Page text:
DSCC — still the job no one wants

Senate Democrats are struggling to find a leader for the Democratic Senatorial Campaign Committee (DSCC) even as Republicans lay the groundwork to win back the upper chamber in 2014.

Party leaders say they are unconcerned that Sen. Michael BennetMichael Farrand BennetAvalanche of Democratic senators say Franken should resign GOP and Dems bitterly divided by immigration Schumer downplays shutdown chances over DACA fight MORE (D-Colo.), who was offered the position by Senate Majority Leader Harry ReidHarry ReidBill O'Reilly: Politics helped kill Kate Steinle, Zarate just pulled the trigger Tax reform is nightmare Déjà vu for Puerto Rico Ex-Obama and Reid staffers: McConnell would pretend to be busy to avoid meeting with Obama MORE (D-Nev.) earlier this month, has not yet made his decision, insisting that it was too early to think about 2014.

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Sen. Patty MurrayPatricia (Patty) Lynn MurrayDemocrats turn on Al Franken VA slashes program that helps homeless veterans obtain housing: report The Hill's 12:30 Report MORE (Wash.), who successfully led the DSCC in the 2012 cycle, said she was “not at all” concerned that Bennet hadn’t made his decision, but offered no explanation as to why he’s taken three weeks to decide.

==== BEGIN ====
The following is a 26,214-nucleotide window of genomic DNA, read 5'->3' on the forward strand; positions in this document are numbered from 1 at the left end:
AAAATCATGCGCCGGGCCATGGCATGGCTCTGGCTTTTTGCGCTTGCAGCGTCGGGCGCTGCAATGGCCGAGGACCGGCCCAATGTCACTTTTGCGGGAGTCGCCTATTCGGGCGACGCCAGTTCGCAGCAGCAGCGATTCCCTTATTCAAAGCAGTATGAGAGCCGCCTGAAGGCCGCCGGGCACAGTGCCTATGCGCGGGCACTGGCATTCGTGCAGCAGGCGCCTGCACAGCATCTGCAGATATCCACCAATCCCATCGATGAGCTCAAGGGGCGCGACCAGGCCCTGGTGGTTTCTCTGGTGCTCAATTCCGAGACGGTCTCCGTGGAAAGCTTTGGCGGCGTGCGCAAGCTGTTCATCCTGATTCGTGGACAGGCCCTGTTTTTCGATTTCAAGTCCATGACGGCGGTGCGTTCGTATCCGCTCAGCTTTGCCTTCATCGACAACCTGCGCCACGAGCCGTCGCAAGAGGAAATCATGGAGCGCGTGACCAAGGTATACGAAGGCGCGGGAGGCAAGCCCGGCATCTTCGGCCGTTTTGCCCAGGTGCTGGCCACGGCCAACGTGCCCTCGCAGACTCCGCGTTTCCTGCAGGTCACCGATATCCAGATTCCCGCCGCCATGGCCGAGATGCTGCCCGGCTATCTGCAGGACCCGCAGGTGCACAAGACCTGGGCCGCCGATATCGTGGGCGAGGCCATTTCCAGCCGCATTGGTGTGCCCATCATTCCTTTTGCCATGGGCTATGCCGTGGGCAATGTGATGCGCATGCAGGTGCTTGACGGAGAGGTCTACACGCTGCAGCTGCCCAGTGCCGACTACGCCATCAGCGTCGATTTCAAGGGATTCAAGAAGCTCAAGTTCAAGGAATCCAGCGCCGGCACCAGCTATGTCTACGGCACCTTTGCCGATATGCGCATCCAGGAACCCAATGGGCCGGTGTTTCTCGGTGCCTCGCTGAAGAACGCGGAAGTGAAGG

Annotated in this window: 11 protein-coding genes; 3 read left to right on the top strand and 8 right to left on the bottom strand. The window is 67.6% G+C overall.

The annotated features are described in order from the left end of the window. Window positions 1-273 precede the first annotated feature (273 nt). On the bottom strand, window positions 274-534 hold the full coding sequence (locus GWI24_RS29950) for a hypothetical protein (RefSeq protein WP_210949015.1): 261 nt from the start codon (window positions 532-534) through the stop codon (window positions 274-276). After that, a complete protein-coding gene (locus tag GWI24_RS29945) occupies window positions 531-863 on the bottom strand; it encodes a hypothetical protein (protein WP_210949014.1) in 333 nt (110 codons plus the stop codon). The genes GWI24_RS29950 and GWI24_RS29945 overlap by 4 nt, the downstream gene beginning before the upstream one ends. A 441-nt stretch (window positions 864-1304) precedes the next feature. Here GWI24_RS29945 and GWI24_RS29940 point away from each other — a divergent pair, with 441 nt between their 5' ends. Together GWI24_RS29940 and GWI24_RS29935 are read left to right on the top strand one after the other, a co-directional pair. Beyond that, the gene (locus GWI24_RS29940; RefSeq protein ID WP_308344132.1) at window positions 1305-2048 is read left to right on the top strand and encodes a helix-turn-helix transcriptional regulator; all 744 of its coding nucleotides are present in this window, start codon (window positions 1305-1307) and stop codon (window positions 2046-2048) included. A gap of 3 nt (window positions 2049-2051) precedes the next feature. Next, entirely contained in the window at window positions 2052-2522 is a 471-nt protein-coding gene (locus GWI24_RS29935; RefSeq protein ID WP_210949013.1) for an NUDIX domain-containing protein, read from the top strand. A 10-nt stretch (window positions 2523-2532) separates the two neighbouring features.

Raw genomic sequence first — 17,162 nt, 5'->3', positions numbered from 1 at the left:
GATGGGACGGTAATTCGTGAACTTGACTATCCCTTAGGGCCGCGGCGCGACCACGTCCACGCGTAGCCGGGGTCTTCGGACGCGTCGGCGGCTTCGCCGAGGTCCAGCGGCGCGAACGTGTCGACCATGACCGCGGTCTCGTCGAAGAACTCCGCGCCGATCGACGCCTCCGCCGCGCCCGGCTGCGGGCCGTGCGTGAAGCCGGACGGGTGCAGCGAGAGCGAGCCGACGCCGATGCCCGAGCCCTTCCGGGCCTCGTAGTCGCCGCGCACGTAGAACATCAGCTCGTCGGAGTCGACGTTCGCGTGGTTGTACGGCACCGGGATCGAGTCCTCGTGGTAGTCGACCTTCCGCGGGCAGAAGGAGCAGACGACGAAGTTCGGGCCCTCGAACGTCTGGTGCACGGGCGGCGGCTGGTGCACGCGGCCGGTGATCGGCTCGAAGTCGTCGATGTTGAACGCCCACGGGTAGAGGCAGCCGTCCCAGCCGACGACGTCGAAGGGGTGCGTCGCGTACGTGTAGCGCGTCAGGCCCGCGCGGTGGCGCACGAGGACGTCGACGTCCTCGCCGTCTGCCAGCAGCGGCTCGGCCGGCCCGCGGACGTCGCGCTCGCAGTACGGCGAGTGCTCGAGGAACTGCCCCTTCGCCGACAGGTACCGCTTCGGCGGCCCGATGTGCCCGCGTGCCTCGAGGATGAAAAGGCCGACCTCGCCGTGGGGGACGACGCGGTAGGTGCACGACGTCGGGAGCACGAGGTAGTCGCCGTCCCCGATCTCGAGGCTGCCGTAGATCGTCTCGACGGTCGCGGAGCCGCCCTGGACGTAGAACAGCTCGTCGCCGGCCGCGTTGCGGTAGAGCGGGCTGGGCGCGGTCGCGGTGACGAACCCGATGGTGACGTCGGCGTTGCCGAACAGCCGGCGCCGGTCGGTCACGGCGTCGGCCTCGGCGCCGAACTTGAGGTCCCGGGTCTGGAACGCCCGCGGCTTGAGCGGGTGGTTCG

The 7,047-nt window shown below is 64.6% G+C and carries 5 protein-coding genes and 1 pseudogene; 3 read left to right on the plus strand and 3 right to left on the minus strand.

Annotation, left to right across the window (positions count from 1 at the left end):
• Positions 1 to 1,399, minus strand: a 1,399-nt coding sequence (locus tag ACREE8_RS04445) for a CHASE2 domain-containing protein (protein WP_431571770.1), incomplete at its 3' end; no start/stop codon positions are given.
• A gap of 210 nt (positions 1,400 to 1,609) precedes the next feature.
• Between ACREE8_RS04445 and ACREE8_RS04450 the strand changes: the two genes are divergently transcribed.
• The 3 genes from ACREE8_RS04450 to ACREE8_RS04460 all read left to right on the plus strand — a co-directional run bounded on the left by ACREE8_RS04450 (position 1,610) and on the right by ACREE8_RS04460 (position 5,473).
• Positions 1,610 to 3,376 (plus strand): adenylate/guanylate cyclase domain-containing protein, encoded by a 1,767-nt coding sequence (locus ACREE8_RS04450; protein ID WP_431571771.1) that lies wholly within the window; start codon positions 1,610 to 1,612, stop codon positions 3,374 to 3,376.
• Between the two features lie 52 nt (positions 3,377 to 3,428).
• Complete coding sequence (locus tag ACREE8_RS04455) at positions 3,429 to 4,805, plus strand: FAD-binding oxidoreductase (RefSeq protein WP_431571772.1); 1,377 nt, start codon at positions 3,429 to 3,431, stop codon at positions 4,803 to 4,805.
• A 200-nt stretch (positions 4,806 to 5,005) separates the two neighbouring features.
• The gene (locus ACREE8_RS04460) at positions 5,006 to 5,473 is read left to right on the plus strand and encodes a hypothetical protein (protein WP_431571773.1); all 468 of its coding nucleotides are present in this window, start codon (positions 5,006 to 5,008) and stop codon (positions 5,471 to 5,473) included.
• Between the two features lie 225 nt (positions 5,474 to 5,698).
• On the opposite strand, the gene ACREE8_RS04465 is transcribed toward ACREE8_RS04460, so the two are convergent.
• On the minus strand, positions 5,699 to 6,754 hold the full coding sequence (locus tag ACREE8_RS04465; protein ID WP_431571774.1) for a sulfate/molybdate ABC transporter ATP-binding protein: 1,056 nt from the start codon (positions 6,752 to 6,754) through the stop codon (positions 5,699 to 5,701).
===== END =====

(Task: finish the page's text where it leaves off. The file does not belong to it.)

“We haven’t even finished this year,” she said.

And Sen. Charles SchumerCharles (Chuck) Ellis SchumerAmerica isn't ready to let Sessions off his leash Schumer celebrates New York Giants firing head coach: ‘About time’ GOP should reject the left's pessimism and the deficit trigger MORE (N.Y.), the third-ranking Senate Democrat and a former DSCC chairman, insisted, “We have a chairman!” — Murray.

Bennet’s office did not respond to multiple requests for comment.

Democrats were in a similar position two years ago, when several senators — including Bennet — passed on the job out of concern it would be too difficult of a challenge. The party was expected to lose seats to the Republicans in the 2012 cycle.

But Murray took the position and picked up two seats for the party, in addition to increasing her stature among her colleagues.

Much like last cycle, the new committee chairman will play a significant role in fundraising and recruiting candidates to run in 2014. And whoever it is faces a difficult battle in protecting the Senate Democratic majority.

Republicans, meanwhile, elected Sen. Jerry MoranGerald (Jerry) MoranMcConnell works to salvage tax bill GOP in furious push for tax-reform votes Overnight Tech: Lawmakers want answers on Uber breach | Justices divided in patent case | Tech makes plea for net neutrality on Cyber Monday MORE (R-Kan.) to head the National Republican Senatorial Committee and already have a strong recruit for one possible pickup: Rep. Shelley Moore CapitoShelley Wellons Moore CapitoSenate women: Rules on harassment must change Congress, here's a CO2-smart tax fix to protect, create jobs Women, Dems leading sexual harassment discussion in Congress: analysis MORE announced a bid for West Virginia’s Senate seat.